Posted by Phillip on Saturday, February 11, 2012 at 8:17pm.
An artificial satellite is moving in a circular orbit with a speed of 6.5 km/s and a period of 80.0 min. A retarding rocket fires in a direction opposite to the motion. This provides a retarding deceleration of 21.0 m/s2. What is the acute angle between the radius vector and the total acceleration of the satellite?

College Physics  bobpursley, Saturday, February 11, 2012 at 9:42pm
you have two acceleation vectors.
One is gravity.
Two is the rocket firing
Both of those is at 90 degrees, so the angle can be found from the tangent when adding those.
Gravity: v^2/r
you are given v (convert to m/s), but r can be found from
v^2/r=g(re/r)^2
or r=g*(rearth/v)^2
gravity acceleration= v^2/g(re/v)^2
figure that out, it is pointed down. Check my math.
Radial acceleration: 21m/s^2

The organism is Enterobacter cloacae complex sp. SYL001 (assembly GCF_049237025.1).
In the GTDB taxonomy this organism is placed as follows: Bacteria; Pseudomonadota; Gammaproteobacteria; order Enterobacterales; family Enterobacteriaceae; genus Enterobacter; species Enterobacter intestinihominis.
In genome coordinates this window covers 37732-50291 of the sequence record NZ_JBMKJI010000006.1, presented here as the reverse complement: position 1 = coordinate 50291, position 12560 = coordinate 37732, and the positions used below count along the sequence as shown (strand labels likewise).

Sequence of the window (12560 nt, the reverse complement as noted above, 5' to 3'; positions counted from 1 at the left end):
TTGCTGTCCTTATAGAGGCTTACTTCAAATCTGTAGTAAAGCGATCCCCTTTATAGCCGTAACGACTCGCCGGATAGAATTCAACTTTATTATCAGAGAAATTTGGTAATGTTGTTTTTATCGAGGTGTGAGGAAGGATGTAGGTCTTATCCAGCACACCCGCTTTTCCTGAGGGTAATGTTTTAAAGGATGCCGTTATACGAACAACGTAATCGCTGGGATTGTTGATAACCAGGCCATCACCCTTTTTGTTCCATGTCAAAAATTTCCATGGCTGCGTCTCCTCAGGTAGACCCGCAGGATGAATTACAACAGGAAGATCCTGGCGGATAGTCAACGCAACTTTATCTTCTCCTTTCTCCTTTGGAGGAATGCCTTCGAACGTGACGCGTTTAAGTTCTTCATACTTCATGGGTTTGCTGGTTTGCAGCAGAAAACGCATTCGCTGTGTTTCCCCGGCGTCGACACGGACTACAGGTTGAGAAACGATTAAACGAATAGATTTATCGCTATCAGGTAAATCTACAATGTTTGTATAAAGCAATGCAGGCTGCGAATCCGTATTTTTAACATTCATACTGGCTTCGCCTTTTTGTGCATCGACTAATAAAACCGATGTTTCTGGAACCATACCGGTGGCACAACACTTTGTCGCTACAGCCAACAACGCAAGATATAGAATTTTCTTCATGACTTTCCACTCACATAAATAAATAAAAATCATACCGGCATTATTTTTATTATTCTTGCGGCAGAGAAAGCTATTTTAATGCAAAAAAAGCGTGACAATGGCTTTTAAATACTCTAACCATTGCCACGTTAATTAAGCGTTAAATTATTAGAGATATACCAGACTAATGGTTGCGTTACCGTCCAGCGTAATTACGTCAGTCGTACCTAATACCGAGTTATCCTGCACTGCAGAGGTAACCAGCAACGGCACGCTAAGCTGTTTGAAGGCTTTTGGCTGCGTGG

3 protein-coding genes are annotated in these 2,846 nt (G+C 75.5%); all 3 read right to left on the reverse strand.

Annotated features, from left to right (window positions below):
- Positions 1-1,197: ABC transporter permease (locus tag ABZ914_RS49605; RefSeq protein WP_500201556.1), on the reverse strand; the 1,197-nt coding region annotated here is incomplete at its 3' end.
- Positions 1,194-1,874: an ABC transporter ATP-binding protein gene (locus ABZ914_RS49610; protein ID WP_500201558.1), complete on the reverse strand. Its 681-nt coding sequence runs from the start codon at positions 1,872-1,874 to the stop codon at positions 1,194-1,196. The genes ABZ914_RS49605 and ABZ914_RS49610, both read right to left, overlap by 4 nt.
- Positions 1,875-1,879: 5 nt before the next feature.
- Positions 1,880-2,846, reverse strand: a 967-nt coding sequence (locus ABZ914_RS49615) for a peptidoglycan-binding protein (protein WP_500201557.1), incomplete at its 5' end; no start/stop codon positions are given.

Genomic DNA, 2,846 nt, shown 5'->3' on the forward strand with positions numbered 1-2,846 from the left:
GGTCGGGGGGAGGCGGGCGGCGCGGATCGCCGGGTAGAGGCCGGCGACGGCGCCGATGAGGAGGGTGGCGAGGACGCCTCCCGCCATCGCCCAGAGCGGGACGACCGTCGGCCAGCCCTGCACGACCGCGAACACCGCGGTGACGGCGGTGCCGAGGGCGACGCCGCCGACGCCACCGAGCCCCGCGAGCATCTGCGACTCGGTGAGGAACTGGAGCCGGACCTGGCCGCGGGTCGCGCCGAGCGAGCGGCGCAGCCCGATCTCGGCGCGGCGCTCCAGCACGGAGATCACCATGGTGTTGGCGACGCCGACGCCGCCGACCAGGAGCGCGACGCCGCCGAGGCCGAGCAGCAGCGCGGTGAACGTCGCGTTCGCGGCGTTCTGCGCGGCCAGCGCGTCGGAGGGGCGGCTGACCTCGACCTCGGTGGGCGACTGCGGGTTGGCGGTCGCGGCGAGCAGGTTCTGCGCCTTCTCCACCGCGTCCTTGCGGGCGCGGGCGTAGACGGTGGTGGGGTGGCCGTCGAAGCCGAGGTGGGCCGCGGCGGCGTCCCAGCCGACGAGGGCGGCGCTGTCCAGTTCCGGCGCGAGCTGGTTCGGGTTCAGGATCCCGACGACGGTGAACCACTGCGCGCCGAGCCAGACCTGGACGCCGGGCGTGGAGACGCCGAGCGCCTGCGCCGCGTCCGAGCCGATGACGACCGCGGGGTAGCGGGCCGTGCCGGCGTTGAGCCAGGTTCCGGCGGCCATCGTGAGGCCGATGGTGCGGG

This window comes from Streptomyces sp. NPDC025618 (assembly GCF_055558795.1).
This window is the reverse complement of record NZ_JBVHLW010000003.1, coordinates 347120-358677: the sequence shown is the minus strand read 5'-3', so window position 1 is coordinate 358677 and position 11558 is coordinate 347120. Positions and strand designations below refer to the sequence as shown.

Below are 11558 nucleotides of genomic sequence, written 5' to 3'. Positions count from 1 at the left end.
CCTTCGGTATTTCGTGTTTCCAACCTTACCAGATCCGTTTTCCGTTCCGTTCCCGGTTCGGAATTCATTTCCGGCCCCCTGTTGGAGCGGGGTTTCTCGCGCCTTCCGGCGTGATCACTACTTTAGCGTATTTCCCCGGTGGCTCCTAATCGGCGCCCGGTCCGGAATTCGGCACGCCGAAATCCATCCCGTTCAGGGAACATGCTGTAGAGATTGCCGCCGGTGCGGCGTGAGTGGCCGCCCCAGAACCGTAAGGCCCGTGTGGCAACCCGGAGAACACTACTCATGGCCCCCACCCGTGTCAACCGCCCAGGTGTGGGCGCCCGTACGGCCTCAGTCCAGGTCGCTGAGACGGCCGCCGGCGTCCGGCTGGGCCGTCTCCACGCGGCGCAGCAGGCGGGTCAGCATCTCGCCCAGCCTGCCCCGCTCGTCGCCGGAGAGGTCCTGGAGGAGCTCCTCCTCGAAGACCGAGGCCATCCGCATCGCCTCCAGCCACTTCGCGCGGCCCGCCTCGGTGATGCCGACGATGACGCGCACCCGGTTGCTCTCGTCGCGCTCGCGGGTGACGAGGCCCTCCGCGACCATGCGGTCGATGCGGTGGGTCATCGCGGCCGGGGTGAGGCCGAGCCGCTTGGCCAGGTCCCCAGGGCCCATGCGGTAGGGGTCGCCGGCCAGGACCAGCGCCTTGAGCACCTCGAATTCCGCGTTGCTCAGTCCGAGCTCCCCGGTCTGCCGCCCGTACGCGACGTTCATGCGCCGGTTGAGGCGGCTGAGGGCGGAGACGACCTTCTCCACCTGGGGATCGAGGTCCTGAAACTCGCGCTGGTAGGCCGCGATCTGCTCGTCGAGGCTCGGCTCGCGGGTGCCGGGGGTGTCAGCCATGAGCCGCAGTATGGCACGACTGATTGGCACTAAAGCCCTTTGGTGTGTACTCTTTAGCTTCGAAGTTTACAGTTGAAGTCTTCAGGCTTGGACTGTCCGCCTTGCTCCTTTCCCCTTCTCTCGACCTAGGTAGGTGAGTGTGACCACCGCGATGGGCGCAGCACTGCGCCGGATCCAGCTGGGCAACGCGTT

angle= arctan (radial acceleration/gravityacceleration)
check all this , I did it in my head. 
College Physics  dark, Saturday, February 9, 2013 at 6:58pm
bobpursley's answer is wrong. The question isn't a satellite revolving earth anyways.

College Physics  dark, Saturday, February 9, 2013 at 7:27pm
Total Acceleration will consist of Centripetal (which is in the same direction as the r vector) and Tangential (which at any given moment will be your retarding one. With that we can set up a triangle that gives us the angle needed.
Since we don't know radius we can use V=r2Pi/T and solve for Centripetal.
We get V2Pi/T= Ac. From Ac=V^2/r and using our solve for r from above.
Our answer will be arctan( Aretarding/Ac):
arctan(21/(V2Pi/T))=67.96deg